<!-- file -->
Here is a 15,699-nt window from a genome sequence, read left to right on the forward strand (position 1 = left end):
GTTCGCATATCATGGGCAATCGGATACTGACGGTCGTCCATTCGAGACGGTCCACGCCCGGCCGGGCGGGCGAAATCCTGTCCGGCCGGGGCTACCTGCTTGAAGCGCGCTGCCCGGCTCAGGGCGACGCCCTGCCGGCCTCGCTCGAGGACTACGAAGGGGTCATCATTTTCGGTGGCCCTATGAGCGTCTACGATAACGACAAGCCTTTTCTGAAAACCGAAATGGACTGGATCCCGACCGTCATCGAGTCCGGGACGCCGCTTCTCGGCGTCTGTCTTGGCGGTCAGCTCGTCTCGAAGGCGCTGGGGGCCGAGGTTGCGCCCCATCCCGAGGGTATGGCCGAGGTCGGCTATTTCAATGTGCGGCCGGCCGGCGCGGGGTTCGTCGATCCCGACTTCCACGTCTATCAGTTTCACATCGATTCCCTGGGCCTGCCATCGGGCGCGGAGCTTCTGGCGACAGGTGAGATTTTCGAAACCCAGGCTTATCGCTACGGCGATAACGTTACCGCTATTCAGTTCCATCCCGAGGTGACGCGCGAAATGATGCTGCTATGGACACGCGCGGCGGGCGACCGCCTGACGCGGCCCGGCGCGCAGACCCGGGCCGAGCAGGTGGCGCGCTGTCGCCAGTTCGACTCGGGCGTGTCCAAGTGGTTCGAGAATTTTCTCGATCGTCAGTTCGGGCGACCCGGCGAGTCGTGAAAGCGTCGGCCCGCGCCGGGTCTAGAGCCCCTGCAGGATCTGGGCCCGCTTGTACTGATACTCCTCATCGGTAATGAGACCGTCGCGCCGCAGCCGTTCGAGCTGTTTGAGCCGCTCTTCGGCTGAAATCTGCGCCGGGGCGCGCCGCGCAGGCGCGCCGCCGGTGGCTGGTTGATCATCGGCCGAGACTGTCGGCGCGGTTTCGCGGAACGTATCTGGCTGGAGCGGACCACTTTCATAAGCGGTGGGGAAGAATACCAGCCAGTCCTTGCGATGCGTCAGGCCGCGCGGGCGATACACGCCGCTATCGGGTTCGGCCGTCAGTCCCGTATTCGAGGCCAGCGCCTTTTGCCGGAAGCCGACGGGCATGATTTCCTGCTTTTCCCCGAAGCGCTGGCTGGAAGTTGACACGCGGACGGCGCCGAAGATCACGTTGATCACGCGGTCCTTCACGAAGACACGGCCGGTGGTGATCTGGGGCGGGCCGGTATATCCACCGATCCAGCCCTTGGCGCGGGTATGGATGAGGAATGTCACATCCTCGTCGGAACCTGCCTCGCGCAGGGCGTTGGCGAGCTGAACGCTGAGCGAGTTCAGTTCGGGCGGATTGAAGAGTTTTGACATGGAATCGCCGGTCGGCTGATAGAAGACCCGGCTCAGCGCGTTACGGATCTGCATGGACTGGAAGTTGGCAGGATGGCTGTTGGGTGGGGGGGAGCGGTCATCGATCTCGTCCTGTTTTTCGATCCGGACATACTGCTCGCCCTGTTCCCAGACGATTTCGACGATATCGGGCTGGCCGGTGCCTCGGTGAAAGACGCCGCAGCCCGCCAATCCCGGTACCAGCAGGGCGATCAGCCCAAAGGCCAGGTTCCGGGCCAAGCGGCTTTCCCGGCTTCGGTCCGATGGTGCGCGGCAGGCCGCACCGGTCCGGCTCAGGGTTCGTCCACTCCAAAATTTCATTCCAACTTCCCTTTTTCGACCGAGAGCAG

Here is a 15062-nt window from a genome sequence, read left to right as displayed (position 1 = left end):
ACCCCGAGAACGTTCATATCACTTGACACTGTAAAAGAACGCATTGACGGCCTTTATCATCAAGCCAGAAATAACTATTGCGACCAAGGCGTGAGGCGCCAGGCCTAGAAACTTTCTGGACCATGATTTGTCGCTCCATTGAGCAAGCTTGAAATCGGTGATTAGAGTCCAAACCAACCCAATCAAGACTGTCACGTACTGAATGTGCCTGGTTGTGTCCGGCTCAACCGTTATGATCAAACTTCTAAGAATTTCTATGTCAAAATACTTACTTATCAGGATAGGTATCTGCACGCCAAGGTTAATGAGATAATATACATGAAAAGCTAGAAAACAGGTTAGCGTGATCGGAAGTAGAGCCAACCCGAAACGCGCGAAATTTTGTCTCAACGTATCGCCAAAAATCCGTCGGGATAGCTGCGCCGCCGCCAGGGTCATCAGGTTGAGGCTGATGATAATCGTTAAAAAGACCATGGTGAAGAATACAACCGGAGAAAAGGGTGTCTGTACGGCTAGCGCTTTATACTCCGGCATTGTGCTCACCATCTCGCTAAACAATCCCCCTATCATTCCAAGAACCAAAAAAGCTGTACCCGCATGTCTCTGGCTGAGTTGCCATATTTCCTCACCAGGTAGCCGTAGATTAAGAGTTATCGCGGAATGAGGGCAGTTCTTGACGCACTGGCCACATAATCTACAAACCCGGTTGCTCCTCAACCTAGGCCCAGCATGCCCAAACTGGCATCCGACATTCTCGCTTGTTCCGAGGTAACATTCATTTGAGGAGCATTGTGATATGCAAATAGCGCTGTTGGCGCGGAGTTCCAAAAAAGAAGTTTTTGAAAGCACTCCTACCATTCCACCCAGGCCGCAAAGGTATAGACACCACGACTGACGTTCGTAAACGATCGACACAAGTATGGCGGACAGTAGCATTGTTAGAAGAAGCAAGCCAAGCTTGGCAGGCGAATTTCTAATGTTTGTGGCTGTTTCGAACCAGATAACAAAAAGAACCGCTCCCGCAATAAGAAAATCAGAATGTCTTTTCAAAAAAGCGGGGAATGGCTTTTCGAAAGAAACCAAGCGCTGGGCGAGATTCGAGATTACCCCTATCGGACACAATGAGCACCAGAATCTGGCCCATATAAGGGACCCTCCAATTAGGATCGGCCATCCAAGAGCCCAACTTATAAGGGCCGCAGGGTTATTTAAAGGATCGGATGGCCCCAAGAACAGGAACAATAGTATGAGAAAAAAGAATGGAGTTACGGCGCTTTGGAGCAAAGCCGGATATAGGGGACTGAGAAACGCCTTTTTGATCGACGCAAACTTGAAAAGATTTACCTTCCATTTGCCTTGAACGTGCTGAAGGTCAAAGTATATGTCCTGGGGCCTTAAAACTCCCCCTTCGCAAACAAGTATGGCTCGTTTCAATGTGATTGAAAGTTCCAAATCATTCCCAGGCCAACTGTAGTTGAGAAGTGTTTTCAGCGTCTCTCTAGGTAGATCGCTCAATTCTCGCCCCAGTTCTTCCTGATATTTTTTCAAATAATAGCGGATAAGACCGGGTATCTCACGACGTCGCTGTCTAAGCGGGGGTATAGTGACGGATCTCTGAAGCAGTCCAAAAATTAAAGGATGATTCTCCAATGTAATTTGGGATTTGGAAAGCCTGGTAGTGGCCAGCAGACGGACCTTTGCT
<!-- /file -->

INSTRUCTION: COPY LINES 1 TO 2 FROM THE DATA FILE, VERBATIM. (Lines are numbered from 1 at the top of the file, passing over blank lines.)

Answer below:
Here is a 15,699-nt window from a genome sequence, read left to right on the forward strand (position 1 = left end):
GTTCGCATATCATGGGCAATCGGATACTGACGGTCGTCCATTCGAGACGGTCCACGCCCGGCCGGGCGGGCGAAATCCTGTCCGGCCGGGGCTACCTGCTTGAAGCGCGCTGCCCGGCTCAGGGCGACGCCCTGCCGGCCTCGCTCGAGGACTACGAAGGGGTCATCATTTTCGGTGGCCCTATGAGCGTCTACGATAACGACAAGCCTTTTCTGAAAACCGAAATGGACTGGATCCCGACCGTCATCGAGTCCGGGACGCCGCTTCTCGGCGTCTGTCTTGGCGGTCAGCTCGTCTCGAAGGCGCTGGGGGCCGAGGTTGCGCCCCATCCCGAGGGTATGGCCGAGGTCGGCTATTTCAATGTGCGGCCGGCCGGCGCGGGGTTCGTCGATCCCGACTTCCACGTCTATCAGTTTCACATCGATTCCCTGGGCCTGCCATCGGGCGCGGAGCTTCTGGCGACAGGTGAGATTTTCGAAACCCAGGCTTATCGCTACGGCGATAACGTTACCGCTATTCAGTTCCATCCCGAGGTGACGCGCGAAATGATGCTGCTATGGACACGCGCGGCGGGCGACCGCCTGACGCGGCCCGGCGCGCAGACCCGGGCCGAGCAGGTGGCGCGCTGTCGCCAGTTCGACTCGGGCGTGTCCAAGTGGTTCGAGAATTTTCTCGATCGTCAGTTCGGGCGACCCGGCGAGTCGTGAAAGCGTCGGCCCGCGCCGGGTCTAGAGCCCCTGCAGGATCTGGGCCCGCTTGTACTGATACTCCTCATCGGTAATGAGACCGTCGCGCCGCAGCCGTTCGAGCTGTTTGAGCCGCTCTTCGGCTGAAATCTGCGCCGGGGCGCGCCGCGCAGGCGCGCCGCCGGTGGCTGGTTGATCATCGGCCGAGACTGTCGGCGCGGTTTCGCGGAACGTATCTGGCTGGAGCGGACCACTTTCATAAGCGGTGGGGAAGAATACCAGCCAGTCCTTGCGATGCGTCAGGCCGCGCGGGCGATACACGCCGCTATCGGGTTCGGCCGTCAGTCCCGTATTCGAGGCCAGCGCCTTTTGCCGGAAGCCGACGGGCATGATTTCCTGCTTTTCCCCGAAGCGCTGGCTGGAAGTTGACACGCGGACGGCGCCGAAGATCACGTTGATCACGCGGTCCTTCACGAAGACACGGCCGGTGGTGATCTGGGGCGGGCCGGTATATCCACCGATCCAGCCCTTGGCGCGGGTATGGATGAGGAATGTCACATCCTCGTCGGAACCTGCCTCGCGCAGGGCGTTGGCGAGCTGAACGCTGAGCGAGTTCAGTTCGGGCGGATTGAAGAGTTTTGACATGGAATCGCCGGTCGGCTGATAGAAGACCCGGCTCAGCGCGTTACGGATCTGCATGGACTGGAAGTTGGCAGGATGGCTGTTGGGTGGGGGGGAGCGGTCATCGATCTCGTCCTGTTTTTCGATCCGGACATACTGCTCGCCCTGTTCCCAGACGATTTCGACGATATCGGGCTGGCCGGTGCCTCGGTGAAAGACGCCGCAGCCCGCCAATCCCGGTACCAGCAGGGCGATCAGCCCAAAGGCCAGGTTCCGGGCCAAGCGGCTTTCCCGGCTTCGGTCCGATGGTGCGCGGCAGGCCGCACCGGTCCGGCTCAGGGTTCGTCCACTCCAAAATTTCATTCCAACTTCCCTTTTTCGACCGAGAGCAG